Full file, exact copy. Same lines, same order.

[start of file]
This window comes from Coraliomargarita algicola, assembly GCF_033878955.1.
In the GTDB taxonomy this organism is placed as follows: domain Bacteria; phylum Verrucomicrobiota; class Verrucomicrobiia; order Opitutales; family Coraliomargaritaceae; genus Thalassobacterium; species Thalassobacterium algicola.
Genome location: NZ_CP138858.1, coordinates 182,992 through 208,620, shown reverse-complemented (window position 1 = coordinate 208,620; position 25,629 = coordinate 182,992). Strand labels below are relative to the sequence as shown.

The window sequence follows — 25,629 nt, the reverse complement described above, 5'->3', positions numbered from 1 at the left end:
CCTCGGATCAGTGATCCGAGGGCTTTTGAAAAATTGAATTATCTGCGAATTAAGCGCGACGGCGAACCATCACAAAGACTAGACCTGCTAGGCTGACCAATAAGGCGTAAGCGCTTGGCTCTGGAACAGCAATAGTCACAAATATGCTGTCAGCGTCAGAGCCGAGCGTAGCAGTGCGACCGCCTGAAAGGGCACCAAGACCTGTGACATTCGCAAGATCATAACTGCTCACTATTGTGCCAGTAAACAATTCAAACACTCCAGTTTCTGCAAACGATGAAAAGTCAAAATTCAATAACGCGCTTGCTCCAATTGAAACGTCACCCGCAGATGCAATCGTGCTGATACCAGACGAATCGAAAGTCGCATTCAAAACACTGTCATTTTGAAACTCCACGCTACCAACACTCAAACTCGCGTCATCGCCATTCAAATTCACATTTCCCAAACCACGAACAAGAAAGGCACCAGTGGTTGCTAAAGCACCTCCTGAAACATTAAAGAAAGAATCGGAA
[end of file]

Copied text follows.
This window comes from Coraliomargarita algicola, assembly GCF_033878955.1.
In the GTDB taxonomy this organism is placed as follows: domain Bacteria; phylum Verrucomicrobiota; class Verrucomicrobiia; order Opitutales; family Coraliomargaritaceae; genus Thalassobacterium; species Thalassobacterium algicola.
Genome location: NZ_CP138858.1, coordinates 182,992 through 208,620, shown reverse-complemented (window position 1 = coordinate 208,620; position 25,629 = coordinate 182,992). Strand labels below are relative to the sequence as shown.

The window sequence follows — 25,629 nt, the reverse complement described above, 5'->3', positions numbered from 1 at the left end:
CCTCGGATCAGTGATCCGAGGGCTTTTGAAAAATTGAATTATCTGCGAATTAAGCGCGACGGCGAACCATCACAAAGACTAGACCTGCTAGGCTGACCAATAAGGCGTAAGCGCTTGGCTCTGGAACAGCAATAGTCACAAATATGCTGTCAGCGTCAGAGCCGAGCGTAGCAGTGCGACCGCCTGAAAGGGCACCAAGACCTGTGACATTCGCAAGATCATAACTGCTCACTATTGTGCCAGTAAACAATTCAAACACTCCAGTTTCTGCAAACGATGAAAAGTCAAAATTCAATAACGCGCTTGCTCCAATTGAAACGTCACCCGCAGATGCAATCGTGCTGATACCAGACGAATCGAAAGTCGCATTCAAAACACTGTCATTTTGAAACTCCACGCTACCAACACTCAAACTCGCGTCATCGCCATTCAAATTCACATTTCCCAAACCACGAACAAGAAAGGCACCAGTGGTTGCTAAAGCACCTCCTGAAACATTAAAGAAAGAATCGGAA